Reading Imaginary Museums feels like you're sitting on the morning train, chatting with the passengers beside you. Some conversations are longer than others and some peers stand out from the crown with their absurdness. But above all, these characters and their stories are so human: strangers that you'd like to visit with again sometime soon.— Christy
Surreal peepholes into a slightly off-kilter examinations of what it means to be on display. You'll have to re-read a couple of these a few times before you believe the strange journey they send send you on: mediation via falcon, a house filled with grief, a sweater for a car. Brief, beguiling, and fun.— Luis
“These sentences zag when you expect them to zig. And don’t get me started on the zigging. Trying to recount any of these stories will take way longer than it will to read them; they are masterworks of compression that unfold into sagas of falconers and an air conditioning museum. But they also finish with tidy endings, landing the dismount from each impossible trick with a word, a gesture that somehow makes sense of the fantasia preceding. Oh, yeah: and it’s really, really funny.”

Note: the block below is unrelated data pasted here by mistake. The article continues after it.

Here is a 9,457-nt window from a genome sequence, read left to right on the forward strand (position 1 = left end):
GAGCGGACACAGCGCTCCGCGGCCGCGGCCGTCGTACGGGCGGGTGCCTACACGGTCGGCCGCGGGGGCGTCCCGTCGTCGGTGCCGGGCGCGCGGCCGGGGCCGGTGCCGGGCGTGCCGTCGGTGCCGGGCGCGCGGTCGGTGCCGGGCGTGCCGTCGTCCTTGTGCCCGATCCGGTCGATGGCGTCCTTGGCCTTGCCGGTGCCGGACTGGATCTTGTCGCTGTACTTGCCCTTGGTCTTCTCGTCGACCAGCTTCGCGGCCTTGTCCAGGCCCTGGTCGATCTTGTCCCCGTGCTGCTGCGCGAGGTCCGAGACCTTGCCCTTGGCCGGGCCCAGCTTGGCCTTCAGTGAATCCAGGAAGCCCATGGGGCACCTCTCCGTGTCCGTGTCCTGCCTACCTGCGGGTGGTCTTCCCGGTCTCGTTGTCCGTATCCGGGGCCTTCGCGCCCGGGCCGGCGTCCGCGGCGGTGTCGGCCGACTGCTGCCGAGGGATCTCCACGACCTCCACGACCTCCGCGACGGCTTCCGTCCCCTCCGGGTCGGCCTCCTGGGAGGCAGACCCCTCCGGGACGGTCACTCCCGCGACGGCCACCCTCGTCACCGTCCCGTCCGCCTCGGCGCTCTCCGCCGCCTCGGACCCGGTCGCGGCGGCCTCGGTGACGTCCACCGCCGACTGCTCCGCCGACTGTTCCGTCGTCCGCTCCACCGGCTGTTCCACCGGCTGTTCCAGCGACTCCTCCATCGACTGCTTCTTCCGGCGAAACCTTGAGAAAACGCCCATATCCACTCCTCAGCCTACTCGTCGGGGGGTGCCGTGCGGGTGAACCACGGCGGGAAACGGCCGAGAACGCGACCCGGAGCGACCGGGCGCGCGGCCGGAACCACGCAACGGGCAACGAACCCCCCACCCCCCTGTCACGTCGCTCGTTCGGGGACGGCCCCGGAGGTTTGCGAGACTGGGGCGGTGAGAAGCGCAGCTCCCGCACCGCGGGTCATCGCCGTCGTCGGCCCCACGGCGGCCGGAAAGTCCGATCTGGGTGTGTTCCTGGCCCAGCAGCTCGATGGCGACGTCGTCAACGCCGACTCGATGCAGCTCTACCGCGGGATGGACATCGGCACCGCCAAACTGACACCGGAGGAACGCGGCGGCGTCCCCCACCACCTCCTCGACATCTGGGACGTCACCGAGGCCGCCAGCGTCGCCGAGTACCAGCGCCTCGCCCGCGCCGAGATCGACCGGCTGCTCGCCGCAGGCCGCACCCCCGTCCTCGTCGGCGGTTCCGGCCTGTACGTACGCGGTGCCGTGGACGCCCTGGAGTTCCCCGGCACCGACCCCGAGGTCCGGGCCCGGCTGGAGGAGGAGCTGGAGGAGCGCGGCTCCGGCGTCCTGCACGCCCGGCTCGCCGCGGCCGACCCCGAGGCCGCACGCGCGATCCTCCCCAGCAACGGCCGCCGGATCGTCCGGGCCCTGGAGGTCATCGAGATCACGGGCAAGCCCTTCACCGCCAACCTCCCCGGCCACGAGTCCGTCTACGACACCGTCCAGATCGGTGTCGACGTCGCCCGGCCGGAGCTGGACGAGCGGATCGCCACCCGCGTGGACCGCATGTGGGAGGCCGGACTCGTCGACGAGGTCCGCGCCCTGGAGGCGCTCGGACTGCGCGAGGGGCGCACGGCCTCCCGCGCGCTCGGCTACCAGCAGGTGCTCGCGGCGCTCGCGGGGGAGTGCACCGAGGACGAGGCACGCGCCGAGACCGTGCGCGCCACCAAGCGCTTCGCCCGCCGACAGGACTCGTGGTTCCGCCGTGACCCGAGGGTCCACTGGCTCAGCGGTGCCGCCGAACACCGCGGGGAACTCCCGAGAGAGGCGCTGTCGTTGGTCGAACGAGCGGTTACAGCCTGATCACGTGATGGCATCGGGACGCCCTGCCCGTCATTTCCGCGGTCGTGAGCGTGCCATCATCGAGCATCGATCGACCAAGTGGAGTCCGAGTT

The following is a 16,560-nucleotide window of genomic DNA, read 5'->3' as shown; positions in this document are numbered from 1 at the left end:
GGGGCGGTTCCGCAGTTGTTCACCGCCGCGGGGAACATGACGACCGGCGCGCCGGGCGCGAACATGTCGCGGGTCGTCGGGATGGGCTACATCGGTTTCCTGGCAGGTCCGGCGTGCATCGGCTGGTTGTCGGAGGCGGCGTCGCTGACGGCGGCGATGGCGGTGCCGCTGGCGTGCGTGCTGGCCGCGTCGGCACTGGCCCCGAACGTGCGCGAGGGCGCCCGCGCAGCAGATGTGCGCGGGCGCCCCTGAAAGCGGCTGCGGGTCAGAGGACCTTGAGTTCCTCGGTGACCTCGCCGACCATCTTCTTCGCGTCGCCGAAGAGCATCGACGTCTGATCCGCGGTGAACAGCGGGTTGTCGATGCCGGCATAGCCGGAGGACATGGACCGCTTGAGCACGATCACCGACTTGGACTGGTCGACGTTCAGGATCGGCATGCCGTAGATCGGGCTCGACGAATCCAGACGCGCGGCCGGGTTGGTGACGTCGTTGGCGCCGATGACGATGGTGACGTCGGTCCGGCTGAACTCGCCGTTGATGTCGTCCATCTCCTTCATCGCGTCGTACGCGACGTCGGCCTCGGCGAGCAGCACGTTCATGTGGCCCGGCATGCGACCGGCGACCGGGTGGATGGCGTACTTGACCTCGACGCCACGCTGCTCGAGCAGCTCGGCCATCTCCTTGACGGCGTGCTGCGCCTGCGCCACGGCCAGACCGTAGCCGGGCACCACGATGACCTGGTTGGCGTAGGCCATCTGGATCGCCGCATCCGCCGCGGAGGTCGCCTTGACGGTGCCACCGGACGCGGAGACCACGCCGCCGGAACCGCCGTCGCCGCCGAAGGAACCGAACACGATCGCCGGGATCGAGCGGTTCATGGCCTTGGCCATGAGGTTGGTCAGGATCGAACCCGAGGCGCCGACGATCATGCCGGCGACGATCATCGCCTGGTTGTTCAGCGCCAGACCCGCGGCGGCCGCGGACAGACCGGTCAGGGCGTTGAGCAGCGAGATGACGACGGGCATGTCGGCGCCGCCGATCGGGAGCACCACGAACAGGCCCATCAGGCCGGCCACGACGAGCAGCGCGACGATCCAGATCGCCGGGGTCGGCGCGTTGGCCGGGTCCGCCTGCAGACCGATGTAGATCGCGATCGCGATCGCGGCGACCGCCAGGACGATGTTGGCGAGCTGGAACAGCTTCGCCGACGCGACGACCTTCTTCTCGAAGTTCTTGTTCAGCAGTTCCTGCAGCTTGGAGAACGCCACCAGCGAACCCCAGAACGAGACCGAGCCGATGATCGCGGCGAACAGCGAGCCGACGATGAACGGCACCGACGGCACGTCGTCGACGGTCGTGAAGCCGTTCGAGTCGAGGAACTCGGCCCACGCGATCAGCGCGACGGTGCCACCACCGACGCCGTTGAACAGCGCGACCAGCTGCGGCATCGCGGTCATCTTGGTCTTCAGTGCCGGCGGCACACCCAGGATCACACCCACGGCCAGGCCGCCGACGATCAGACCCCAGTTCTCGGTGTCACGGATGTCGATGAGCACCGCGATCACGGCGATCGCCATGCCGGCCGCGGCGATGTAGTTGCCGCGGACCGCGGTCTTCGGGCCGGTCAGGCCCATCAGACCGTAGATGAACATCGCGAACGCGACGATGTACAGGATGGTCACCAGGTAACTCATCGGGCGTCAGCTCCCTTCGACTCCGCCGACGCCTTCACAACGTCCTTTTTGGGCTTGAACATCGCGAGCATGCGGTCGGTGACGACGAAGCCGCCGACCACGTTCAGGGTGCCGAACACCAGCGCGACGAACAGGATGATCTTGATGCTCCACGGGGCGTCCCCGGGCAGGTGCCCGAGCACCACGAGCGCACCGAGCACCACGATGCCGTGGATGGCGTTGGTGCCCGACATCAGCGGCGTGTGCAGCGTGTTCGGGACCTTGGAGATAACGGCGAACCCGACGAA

— Benjy Caplan, Green Apple Books & Music, San Francisco, CA
In this collection of compact fictions, Nicolette Polek transports us to a gently unsettling realm inhabited by disheveled landlords, a fugitive bride, a seamstress who forgets what people look like, and two rival falconers from neighboring towns. They find themselves in bathhouses, sports bars, grocery stores, and forests in search of exits, pink tennis balls, licorice, and independence. Yet all of her beautifully strange characters are possessed by a familiar and human longing for connection: to their homes, families, God, and themselves.